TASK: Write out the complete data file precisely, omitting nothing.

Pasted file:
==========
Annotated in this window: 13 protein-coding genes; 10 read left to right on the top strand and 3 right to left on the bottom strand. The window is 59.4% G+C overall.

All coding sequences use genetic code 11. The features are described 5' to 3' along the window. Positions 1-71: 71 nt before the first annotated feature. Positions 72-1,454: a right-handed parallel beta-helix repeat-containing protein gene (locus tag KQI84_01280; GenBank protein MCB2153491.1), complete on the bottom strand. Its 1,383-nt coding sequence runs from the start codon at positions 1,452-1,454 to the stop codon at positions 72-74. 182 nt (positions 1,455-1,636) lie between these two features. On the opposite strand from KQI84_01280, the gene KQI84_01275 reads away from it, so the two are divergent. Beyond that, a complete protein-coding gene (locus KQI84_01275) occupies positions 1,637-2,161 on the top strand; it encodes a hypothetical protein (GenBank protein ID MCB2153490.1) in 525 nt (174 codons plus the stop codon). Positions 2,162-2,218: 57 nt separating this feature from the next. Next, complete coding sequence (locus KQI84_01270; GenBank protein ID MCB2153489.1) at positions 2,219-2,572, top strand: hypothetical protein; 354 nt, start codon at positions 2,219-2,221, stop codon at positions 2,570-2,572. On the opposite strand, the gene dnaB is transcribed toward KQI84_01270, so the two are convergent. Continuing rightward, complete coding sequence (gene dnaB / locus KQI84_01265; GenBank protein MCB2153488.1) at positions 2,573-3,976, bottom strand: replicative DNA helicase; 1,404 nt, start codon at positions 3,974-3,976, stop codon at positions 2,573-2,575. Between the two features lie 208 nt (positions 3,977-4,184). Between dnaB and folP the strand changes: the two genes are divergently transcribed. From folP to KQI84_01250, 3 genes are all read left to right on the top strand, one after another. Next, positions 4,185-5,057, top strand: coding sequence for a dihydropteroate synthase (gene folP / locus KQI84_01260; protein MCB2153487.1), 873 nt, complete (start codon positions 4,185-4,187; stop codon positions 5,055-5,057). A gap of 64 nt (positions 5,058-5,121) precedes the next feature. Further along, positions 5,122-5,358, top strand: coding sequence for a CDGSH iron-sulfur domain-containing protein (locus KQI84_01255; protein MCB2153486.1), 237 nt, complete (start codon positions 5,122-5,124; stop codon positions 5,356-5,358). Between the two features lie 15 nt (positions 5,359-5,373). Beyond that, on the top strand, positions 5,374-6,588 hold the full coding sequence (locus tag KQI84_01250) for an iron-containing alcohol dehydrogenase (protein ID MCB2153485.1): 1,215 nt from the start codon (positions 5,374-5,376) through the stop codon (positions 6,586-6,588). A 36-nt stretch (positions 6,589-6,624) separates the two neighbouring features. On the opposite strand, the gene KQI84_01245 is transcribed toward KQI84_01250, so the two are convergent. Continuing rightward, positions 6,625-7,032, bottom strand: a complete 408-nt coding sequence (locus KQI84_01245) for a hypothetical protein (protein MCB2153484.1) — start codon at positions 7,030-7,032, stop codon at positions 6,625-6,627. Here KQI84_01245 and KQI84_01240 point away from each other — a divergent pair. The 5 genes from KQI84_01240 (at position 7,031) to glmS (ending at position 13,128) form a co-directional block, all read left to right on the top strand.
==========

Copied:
Annotated in this window: 13 protein-coding genes; 10 read left to right on the top strand and 3 right to left on the bottom strand. The window is 59.4% G+C overall.

All coding sequences use genetic code 11. The features are described 5' to 3' along the window. Positions 1-71: 71 nt before the first annotated feature. Positions 72-1,454: a right-handed parallel beta-helix repeat-containing protein gene (locus tag KQI84_01280; GenBank protein MCB2153491.1), complete on the bottom strand. Its 1,383-nt coding sequence runs from the start codon at positions 1,452-1,454 to the stop codon at positions 72-74. 182 nt (positions 1,455-1,636) lie between these two features. On the opposite strand from KQI84_01280, the gene KQI84_01275 reads away from it, so the two are divergent. Beyond that, a complete protein-coding gene (locus KQI84_01275) occupies positions 1,637-2,161 on the top strand; it encodes a hypothetical protein (GenBank protein ID MCB2153490.1) in 525 nt (174 codons plus the stop codon). Positions 2,162-2,218: 57 nt separating this feature from the next. Next, complete coding sequence (locus KQI84_01270; GenBank protein ID MCB2153489.1) at positions 2,219-2,572, top strand: hypothetical protein; 354 nt, start codon at positions 2,219-2,221, stop codon at positions 2,570-2,572. On the opposite strand, the gene dnaB is transcribed toward KQI84_01270, so the two are convergent. Continuing rightward, complete coding sequence (gene dnaB / locus KQI84_01265; GenBank protein MCB2153488.1) at positions 2,573-3,976, bottom strand: replicative DNA helicase; 1,404 nt, start codon at positions 3,974-3,976, stop codon at positions 2,573-2,575. Between the two features lie 208 nt (positions 3,977-4,184). Between dnaB and folP the strand changes: the two genes are divergently transcribed. From folP to KQI84_01250, 3 genes are all read left to right on the top strand, one after another. Next, positions 4,185-5,057, top strand: coding sequence for a dihydropteroate synthase (gene folP / locus KQI84_01260; protein MCB2153487.1), 873 nt, complete (start codon positions 4,185-4,187; stop codon positions 5,055-5,057). A gap of 64 nt (positions 5,058-5,121) precedes the next feature. Further along, positions 5,122-5,358, top strand: coding sequence for a CDGSH iron-sulfur domain-containing protein (locus KQI84_01255; protein MCB2153486.1), 237 nt, complete (start codon positions 5,122-5,124; stop codon positions 5,356-5,358). Between the two features lie 15 nt (positions 5,359-5,373). Beyond that, on the top strand, positions 5,374-6,588 hold the full coding sequence (locus tag KQI84_01250) for an iron-containing alcohol dehydrogenase (protein ID MCB2153485.1): 1,215 nt from the start codon (positions 5,374-5,376) through the stop codon (positions 6,586-6,588). A 36-nt stretch (positions 6,589-6,624) separates the two neighbouring features. On the opposite strand, the gene KQI84_01245 is transcribed toward KQI84_01250, so the two are convergent. Continuing rightward, positions 6,625-7,032, bottom strand: a complete 408-nt coding sequence (locus KQI84_01245) for a hypothetical protein (protein MCB2153484.1) — start codon at positions 7,030-7,032, stop codon at positions 6,625-6,627. Here KQI84_01245 and KQI84_01240 point away from each other — a divergent pair. The 5 genes from KQI84_01240 (at position 7,031) to glmS (ending at position 13,128) form a co-directional block, all read left to right on the top strand.